Fiscal Deficit (Union government)

Indias' fiscal deficit for October at 102.4% of 2019-2020 budget target

Published monthly by Controller General of Accounts (CGA), Ministry of Finance, GoI. Updated till October 2019. (Published on November 29, 2019)  

Recent Data Trend

A weak tax-revenue collection due to sluggish economic growth led to the widening of centre's gross fiscal deficit to Rs. 7.2 trillion, which is 102.4% of the budgeted estimates (BE) during Apr-Oct 2019. The fiscal deficit level is almost equivalent to the FY2018-19(i.e.April 2018-March 2019) target reached a year ago.

As government expenditure continues to be resilient even after a weak tax collection, a rise in non-tax revenue receipts largely helped limit the fiscal deficit from widening further through the fiscal year till October.

The center's total expenditure is at par with last year's level and stood at Rs. 16.5 trillion reaching 59.37% of the amount budgeted for FY2019-2020.The capital expenditure registered a growth of 13.6% YoY citing improved quality of spending reaching almost 60% of the BE.

Since the expenditure seems to be on track, the pressure on the government's fiscal balance is mainly from the revenue side, particularly from net tax-revenue receipts. The net tax receipts grew merely by 3.3% during Apr-Oct 2019, which is the lowest growth since May 2016. Non-tax revenue receipts grew by 75.5 YoY in October, however it has covered 71.55% of the budgeted target on account of surplus transfer from RBI in August.

At this backdrop along with slow economic growth, and government not intending to reduce its fiscal spending, missing the fiscal target of 3.3% of GDP is highly likely. Achieving its non-tax revenue target including the ambitious disinvestment target of Rs.1.05 trillion by the year end will help the government not deviate much from its fiscal consolidation path.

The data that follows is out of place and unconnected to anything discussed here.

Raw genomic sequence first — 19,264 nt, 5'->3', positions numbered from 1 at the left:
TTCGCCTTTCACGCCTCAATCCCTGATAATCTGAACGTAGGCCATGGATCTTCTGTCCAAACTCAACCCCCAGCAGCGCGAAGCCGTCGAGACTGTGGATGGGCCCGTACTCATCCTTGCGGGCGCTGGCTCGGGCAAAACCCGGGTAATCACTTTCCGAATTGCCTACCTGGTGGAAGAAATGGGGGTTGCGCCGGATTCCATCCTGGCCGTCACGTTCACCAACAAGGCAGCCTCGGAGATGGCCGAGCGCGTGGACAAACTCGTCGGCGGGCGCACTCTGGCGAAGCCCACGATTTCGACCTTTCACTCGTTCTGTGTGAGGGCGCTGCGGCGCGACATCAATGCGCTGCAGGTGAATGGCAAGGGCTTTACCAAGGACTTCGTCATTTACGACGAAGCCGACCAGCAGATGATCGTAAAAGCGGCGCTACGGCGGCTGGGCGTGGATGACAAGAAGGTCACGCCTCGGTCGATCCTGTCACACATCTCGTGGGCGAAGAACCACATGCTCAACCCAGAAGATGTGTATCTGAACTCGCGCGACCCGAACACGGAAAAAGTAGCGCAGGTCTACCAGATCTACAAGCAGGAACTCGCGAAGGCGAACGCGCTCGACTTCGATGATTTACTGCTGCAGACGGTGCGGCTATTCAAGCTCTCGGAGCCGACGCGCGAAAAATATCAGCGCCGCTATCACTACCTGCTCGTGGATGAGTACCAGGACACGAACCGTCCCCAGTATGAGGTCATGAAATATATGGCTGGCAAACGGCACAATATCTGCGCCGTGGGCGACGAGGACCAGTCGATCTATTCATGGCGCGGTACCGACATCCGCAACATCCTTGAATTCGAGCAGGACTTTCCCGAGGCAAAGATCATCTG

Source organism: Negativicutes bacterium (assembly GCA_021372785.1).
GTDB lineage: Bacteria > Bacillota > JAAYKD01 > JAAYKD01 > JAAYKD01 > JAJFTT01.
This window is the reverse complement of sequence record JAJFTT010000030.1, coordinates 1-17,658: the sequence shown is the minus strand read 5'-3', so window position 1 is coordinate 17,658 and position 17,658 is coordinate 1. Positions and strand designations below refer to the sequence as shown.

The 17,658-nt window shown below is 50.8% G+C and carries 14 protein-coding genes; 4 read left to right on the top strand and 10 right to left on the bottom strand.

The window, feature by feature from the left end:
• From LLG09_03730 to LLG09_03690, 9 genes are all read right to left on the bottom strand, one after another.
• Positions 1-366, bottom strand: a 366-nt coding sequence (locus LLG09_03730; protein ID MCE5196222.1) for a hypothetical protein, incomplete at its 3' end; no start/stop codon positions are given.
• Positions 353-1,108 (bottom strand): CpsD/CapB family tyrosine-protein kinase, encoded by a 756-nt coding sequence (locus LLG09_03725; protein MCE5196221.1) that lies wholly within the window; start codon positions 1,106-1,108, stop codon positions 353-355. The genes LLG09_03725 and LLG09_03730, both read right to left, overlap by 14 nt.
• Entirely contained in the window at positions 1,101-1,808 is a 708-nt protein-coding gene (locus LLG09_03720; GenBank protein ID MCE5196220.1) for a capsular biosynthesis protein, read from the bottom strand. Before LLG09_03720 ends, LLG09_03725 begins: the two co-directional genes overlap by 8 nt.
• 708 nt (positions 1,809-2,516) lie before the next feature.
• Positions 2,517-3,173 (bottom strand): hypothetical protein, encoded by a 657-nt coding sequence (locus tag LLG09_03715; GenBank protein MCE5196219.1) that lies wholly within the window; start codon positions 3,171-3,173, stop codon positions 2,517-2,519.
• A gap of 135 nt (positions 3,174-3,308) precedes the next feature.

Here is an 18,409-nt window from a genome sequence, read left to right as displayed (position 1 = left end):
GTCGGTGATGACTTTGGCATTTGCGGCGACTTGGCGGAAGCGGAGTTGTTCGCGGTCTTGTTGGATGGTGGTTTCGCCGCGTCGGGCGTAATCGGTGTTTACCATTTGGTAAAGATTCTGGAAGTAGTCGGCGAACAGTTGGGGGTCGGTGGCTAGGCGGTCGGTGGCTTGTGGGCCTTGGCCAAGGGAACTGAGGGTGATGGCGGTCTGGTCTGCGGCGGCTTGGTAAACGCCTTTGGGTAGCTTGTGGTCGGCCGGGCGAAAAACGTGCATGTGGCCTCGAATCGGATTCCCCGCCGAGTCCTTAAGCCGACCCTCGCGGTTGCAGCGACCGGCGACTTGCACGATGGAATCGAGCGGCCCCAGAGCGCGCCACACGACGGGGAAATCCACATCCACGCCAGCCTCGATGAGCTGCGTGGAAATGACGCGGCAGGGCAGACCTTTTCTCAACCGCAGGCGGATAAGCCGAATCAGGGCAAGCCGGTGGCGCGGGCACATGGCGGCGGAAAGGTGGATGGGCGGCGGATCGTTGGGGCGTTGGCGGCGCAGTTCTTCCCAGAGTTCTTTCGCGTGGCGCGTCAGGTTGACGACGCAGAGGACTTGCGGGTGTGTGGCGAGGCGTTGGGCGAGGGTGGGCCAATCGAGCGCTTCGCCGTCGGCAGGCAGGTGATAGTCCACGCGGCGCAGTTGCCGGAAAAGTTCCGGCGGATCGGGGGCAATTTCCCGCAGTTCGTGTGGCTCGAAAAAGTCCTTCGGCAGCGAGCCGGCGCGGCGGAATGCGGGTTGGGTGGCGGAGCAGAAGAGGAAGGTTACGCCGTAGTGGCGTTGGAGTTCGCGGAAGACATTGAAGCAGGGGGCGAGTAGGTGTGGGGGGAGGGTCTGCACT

Brief Overview

The central government accounts are divided mainly into two parts- Revenue Account and Capital Account. The revenue account consists of revenue receipts and revenue expenditure. Revenue receipts are accumulated from tax revenues (both via direct and indirect taxes) and non-tax revenues (interest payments dividend & profits etc.), while the revenue expenditure is broadly the expenditure which doesn't result in the creation of assets (administrative expenses of government, interest charges on debt incurred, subsidies etc.)

Similarly, the capital account consists of capital payments and capital expenditure. The capital receipts mainly include recoveries of loans & advances and earnings from disinvestment while the capital expenditure is the expenditure on acquisition of buildings, lands, and investments in bonds, shares etc.